Privately-run airports are growing in number, with the rise in many locales fuelled by a need for investment as a result of a decreasing pool of public funds.
The Puerto Rico Ports Authority awarded the first airport concession in the USA in July, four years after a deal for Chicago's Midway airport collapsed. Brazil also closed its first round of major airport concessions in June. While in Europe, where private airports are much common, the Greek government is negotiating an extension of the 30-year concession for Athens airport and Portugal is looking to privatise its aiports operator Aeroportos de Portugal.
"With the global crisis, obviously many governments look at the option of privatisation as the way forward," says Rafael Echevarne, director of economics and programme development at the Airports Council International (ACI). A need to develop the infrastructure and the limited access to funds are leading drivers of this shift, he adds.
"For a few years, the market for privatisation was down, but now, given the government restrictions on spending, we can see that there is pressure to privatise," says Echevarne.
ACI statistics show 450 of the world's airports are operated under a form of a private concession. The highest concentrations are in Europe and Latin America, while the lowest are in the Middle East and North America.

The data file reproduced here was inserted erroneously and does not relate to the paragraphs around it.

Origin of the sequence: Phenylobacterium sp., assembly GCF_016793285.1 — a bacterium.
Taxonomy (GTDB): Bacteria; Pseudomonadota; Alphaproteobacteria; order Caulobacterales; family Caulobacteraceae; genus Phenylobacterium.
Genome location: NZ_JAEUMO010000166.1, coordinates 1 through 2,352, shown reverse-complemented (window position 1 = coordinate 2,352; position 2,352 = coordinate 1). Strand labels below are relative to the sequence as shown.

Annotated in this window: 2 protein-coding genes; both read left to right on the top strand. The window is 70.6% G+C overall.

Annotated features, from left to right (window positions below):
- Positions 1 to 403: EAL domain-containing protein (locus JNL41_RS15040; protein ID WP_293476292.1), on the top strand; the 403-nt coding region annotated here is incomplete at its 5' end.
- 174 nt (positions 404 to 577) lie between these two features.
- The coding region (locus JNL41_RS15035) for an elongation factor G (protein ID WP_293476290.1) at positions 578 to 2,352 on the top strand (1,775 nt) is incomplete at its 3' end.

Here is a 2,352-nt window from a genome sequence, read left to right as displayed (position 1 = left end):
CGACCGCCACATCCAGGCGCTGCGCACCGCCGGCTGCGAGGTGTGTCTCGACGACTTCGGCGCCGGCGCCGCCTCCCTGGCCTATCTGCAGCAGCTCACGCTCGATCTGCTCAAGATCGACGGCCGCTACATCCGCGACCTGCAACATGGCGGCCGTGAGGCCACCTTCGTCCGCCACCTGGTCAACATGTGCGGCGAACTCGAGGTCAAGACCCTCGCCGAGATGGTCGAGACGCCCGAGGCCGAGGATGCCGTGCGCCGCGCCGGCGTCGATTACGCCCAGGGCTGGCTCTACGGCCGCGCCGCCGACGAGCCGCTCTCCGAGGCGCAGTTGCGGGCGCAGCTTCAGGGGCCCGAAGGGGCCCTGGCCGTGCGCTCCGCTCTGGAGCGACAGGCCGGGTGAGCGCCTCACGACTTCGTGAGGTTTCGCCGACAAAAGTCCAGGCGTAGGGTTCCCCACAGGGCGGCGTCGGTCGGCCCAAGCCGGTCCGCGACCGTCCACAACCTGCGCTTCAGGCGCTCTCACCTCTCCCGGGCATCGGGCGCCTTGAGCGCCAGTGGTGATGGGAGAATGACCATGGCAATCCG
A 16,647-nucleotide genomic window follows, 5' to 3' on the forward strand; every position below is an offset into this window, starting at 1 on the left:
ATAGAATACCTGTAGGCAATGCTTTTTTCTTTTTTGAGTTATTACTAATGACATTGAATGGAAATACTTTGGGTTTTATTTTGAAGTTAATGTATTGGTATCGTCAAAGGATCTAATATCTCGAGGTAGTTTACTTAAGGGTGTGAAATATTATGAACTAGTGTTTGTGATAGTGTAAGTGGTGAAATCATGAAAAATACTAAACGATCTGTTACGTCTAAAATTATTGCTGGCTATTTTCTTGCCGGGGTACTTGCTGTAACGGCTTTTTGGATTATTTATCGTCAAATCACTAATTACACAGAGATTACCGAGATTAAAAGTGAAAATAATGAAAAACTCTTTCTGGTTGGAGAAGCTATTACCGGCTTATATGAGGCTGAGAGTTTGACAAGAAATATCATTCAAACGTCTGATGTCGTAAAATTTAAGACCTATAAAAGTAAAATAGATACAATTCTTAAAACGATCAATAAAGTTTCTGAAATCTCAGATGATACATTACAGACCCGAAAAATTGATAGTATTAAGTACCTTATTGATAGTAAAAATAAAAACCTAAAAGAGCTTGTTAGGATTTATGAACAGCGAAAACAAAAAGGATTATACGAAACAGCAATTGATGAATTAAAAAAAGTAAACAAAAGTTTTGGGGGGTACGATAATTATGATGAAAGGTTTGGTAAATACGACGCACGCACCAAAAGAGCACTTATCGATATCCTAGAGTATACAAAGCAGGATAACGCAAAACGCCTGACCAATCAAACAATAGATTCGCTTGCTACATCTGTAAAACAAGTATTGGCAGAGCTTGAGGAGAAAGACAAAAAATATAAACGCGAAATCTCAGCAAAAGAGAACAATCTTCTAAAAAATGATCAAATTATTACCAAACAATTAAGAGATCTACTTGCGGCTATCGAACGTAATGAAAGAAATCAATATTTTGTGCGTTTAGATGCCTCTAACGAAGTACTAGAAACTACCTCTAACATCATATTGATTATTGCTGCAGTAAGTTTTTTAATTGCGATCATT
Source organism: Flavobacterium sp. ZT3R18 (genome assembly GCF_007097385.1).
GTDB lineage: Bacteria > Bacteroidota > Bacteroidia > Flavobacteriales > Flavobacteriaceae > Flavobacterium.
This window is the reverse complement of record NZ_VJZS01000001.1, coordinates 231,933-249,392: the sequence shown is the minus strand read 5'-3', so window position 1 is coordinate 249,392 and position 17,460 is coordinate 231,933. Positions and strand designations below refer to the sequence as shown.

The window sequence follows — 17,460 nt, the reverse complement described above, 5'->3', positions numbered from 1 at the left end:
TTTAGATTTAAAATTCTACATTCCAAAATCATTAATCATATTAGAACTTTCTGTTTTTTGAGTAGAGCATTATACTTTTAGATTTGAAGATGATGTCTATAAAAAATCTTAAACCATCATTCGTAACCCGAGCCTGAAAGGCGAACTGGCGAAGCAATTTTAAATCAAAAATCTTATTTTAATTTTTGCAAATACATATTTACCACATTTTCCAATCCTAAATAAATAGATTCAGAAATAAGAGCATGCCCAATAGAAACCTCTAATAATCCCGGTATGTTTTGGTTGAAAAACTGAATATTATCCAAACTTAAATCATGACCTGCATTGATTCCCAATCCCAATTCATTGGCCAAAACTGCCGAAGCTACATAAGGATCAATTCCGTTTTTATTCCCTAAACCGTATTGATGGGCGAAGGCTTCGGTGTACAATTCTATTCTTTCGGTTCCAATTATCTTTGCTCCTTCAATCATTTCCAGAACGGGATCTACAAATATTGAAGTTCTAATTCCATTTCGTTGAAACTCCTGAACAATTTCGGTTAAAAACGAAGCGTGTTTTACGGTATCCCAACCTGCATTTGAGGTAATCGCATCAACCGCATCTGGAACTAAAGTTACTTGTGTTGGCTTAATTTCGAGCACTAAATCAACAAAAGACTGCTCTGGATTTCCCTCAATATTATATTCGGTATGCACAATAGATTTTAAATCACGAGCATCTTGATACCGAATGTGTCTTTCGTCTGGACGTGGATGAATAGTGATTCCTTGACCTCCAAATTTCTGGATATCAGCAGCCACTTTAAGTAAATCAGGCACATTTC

Public airport operation remains the dominant model. Echevarne says many of these facilities have adopted aggressive marketing and revenue maximisation strategies that were long hallmarks of their private peers. Good examples of these are Singapore's Changi and Amsterdam's Schiphol airports, he says.
The US Transportation Research Board's Airport Cooperative Research Programme (ACRP) said in a recent report that airlines do not consider well-run airports, like Changi and Schiphol, to be good candidates for privatisation. But facilities that have governance problems or lack operational independence are viewed as more suitable for privatisation.
These factors and the need for significant capital investments drove the decisions to privatise airports in Brazil and Puerto Rico. The respective governments and airlines are now looking forward to significant upgrades and operational improvements to these facilities.
Brazil and the USA are arguably the two largest commercial aviation markets without a significant number of privatised airports. Commercial airports in these countries have long been operated by either the state or national governments in the former, while they are operated locally through a myriad of governance structures in the latter.
The National Civil Aviation Agency of Brazil awarded long-term concessions for three of the country's busiest airports - Brasília, São Paulo Guarulhos and Viracopos-Campinas - to local consortiums earlier this year. Private concessions were pursued after the government operator, Infraero, was unable to deliver promises of upgrades to the facilities and because of impending traffic spikes from the 2014 World Cup to the 2016 Olympics in Rio.